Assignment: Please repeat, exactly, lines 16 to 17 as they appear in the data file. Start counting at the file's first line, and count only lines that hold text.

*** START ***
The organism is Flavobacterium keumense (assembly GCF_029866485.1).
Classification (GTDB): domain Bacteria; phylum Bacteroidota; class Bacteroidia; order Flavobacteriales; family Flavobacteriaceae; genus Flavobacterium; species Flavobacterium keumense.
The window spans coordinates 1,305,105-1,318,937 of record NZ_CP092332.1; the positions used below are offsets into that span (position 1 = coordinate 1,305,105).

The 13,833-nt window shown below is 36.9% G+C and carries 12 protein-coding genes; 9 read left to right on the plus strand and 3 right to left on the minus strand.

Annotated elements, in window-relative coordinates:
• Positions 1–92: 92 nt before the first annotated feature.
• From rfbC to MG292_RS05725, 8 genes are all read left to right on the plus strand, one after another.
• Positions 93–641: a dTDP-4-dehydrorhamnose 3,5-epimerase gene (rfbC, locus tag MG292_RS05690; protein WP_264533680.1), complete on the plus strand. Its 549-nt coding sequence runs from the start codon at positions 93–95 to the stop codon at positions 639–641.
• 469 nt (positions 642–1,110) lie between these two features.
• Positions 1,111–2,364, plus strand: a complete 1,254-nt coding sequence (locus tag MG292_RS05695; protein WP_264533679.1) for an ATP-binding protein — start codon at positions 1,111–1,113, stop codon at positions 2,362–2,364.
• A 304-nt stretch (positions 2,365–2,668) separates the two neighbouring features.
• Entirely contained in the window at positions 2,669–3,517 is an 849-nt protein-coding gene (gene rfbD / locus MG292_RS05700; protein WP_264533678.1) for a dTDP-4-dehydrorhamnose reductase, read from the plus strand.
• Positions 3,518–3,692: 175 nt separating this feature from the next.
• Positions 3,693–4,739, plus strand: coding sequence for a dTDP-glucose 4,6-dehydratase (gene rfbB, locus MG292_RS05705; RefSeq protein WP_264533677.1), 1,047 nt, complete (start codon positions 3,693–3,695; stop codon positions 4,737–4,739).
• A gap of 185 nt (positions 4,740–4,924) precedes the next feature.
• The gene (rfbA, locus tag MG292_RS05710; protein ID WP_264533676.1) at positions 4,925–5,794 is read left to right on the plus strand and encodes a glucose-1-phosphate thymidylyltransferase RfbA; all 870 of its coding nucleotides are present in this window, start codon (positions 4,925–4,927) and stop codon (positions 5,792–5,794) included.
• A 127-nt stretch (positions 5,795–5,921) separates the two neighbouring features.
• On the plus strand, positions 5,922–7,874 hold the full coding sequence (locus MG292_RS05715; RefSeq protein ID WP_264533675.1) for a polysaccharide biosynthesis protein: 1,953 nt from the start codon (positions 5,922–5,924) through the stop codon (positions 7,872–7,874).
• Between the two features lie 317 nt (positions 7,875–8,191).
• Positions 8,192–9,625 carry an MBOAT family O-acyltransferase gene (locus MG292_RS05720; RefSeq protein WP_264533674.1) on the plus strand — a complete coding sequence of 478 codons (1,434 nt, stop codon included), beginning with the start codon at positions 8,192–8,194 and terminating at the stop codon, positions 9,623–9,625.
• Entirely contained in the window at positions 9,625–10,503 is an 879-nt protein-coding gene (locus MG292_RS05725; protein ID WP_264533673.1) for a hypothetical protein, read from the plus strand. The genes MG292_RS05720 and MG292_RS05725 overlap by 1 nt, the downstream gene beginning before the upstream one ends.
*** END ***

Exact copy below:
• The gene (rfbA, locus tag MG292_RS05710; protein ID WP_264533676.1) at positions 4,925–5,794 is read left to right on the plus strand and encodes a glucose-1-phosphate thymidylyltransferase RfbA; all 870 of its coding nucleotides are present in this window, start codon (positions 4,925–4,927) and stop codon (positions 5,792–5,794) included.
• A 127-nt stretch (positions 5,795–5,921) separates the two neighbouring features.